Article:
A Christian Science perspective on daily life
We've all known them – men of such integrity and humanity that we respond in kind without even thinking about it.
My dad was one of these men. Through years of consistent effort to do right, be kind, and respect others, he grew to be someone we all loved to love. When he passed on a few years ago, friends, business associates, and acquaintances celebrated the uplift his example gave them.
When a man like this passes from sight, the loss seems acute. But a growing understanding of God and His wonderful spiritual creation known as "man," which includes each of us, has come to my rescue. I've come to see my dad's sterling attributes, and those of other fine men, as original to everyone – built in by our Creator.
To me, it's divinely logical that the one infinite God, known by His omnipotence and omnipresence, has made His highest idea, man, to be like Him. Genesis uses the terms "image" and "likeness" to convey this distinct identity.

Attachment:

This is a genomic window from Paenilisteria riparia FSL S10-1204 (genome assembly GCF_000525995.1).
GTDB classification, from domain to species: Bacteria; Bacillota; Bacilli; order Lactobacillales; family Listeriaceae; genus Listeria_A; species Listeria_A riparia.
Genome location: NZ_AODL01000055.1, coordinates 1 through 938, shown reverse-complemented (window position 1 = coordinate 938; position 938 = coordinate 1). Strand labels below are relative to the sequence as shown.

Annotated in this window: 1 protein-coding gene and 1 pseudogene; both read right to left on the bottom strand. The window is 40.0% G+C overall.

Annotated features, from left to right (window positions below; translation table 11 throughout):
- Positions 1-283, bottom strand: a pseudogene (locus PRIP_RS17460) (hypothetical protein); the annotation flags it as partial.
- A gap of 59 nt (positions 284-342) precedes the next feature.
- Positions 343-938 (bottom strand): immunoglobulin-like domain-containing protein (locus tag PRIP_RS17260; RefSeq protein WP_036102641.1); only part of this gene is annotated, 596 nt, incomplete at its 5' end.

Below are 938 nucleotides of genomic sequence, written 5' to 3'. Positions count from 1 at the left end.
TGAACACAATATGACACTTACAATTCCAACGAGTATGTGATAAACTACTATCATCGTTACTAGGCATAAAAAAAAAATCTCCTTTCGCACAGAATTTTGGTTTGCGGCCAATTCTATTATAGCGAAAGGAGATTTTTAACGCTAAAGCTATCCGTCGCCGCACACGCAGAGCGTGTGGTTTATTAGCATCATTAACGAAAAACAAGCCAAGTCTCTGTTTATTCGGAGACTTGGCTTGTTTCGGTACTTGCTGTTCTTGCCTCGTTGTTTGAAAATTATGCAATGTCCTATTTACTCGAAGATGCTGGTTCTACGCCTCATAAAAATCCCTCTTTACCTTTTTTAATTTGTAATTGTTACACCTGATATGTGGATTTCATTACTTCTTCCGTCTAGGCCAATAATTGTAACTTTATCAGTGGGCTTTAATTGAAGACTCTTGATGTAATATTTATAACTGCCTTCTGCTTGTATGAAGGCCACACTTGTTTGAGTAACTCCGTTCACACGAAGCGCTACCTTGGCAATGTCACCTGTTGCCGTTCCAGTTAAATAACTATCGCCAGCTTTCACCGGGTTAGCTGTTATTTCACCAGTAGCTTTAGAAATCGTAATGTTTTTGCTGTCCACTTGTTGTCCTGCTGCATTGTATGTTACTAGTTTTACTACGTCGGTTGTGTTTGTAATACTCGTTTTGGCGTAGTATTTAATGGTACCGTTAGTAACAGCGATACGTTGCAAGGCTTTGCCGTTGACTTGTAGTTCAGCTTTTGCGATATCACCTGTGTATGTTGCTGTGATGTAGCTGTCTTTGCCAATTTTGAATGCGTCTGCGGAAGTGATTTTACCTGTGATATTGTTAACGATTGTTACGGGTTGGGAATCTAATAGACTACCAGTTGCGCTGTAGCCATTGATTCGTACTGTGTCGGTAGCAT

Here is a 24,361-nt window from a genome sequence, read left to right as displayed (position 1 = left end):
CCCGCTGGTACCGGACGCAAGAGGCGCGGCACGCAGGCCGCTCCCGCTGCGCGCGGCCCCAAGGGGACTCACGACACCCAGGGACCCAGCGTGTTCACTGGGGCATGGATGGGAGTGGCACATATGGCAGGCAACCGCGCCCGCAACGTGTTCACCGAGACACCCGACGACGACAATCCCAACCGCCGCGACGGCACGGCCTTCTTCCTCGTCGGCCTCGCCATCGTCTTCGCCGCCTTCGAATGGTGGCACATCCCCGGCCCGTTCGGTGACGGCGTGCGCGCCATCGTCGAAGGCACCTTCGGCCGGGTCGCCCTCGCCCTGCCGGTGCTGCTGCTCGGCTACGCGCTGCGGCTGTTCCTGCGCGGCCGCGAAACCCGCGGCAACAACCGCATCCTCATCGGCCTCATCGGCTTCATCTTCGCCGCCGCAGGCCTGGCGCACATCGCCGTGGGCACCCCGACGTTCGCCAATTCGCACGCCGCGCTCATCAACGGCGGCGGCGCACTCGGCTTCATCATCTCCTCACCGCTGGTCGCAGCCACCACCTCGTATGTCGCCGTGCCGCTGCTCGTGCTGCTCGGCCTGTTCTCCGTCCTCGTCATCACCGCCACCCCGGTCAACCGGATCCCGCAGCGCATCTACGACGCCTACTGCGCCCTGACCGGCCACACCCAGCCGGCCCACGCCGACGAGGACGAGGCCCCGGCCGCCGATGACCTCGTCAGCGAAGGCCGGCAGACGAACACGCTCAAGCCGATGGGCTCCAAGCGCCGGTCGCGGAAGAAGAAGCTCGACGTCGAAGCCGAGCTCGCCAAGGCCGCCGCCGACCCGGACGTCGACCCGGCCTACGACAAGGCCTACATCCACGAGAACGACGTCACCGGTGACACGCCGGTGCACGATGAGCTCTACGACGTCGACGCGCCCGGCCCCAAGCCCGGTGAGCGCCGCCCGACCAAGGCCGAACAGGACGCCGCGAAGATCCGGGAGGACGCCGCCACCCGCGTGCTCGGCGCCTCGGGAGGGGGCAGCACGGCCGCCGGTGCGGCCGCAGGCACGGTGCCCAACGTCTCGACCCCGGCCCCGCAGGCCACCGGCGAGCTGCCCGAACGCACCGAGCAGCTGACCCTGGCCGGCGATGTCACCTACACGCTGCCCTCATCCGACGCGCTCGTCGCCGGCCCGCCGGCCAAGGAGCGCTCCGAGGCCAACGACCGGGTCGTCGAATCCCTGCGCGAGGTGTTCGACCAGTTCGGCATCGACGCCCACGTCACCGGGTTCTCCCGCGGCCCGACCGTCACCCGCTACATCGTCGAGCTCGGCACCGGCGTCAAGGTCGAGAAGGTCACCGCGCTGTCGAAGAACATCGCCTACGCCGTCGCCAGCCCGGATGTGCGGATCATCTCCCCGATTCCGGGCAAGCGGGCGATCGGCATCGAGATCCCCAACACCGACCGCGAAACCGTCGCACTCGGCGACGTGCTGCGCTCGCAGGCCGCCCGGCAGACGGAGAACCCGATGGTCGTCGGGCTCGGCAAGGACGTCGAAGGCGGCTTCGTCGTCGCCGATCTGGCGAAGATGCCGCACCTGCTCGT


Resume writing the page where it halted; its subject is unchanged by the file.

Mary Baker Eddy, founder of this newspaper, put it this way: "God's image and likeness can never be less than a good man; and for man to be more than God's likeness is impossible. Man is the climax of creation; and God is not without an ever-present witness, testifying of Himself" ("No and Yes," p. 17).
What about those men who don't exemplify this "good man"? I found an answer years ago, when I came face to face with a man who seemed to be the antithesis of Godlike.
"Larry" was drunk, disheveled, and disorderly. Though it was closing time, he obstreperously refused to leave the business my friend and I were visiting. But something impelled me to gently take his hand and lead him outside. We spent the next 10 minutes talking about God – simply, honestly, and lucidly.